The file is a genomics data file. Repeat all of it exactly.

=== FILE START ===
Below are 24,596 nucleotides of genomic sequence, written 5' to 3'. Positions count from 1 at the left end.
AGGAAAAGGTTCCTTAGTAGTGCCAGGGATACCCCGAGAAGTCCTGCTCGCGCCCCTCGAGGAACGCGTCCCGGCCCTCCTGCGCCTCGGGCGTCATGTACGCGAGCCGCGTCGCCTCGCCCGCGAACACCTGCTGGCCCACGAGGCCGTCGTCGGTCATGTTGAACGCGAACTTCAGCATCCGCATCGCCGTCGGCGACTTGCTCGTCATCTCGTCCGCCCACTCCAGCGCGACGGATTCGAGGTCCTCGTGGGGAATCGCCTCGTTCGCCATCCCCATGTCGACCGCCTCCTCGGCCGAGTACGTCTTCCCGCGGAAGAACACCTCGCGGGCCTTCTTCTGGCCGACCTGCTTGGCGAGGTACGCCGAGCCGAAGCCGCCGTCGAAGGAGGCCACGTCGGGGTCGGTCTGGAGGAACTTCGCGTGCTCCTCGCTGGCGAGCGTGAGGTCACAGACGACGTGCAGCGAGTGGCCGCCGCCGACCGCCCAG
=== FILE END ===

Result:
Below are 24,596 nucleotides of genomic sequence, written 5' to 3'. Positions count from 1 at the left end.
AGGAAAAGGTTCCTTAGTAGTGCCAGGGATACCCCGAGAAGTCCTGCTCGCGCCCCTCGAGGAACGCGTCCCGGCCCTCCTGCGCCTCGGGCGTCATGTACGCGAGCCGCGTCGCCTCGCCCGCGAACACCTGCTGGCCCACGAGGCCGTCGTCGGTCATGTTGAACGCGAACTTCAGCATCCGCATCGCCGTCGGCGACTTGCTCGTCATCTCGTCCGCCCACTCCAGCGCGACGGATTCGAGGTCCTCGTGGGGAATCGCCTCGTTCGCCATCCCCATGTCGACCGCCTCCTCGGCCGAGTACGTCTTCCCGCGGAAGAACACCTCGCGGGCCTTCTTCTGGCCGACCTGCTTGGCGAGGTACGCCGAGCCGAAGCCGCCGTCGAAGGAGGCCACGTCGGGGTCGGTCTGGAGGAACTTCGCGTGCTCCTCGCTGGCGAGCGTGAGGTCACAGACGACGTGCAGCGAGTGGCCGCCGCCGACCGCCCAG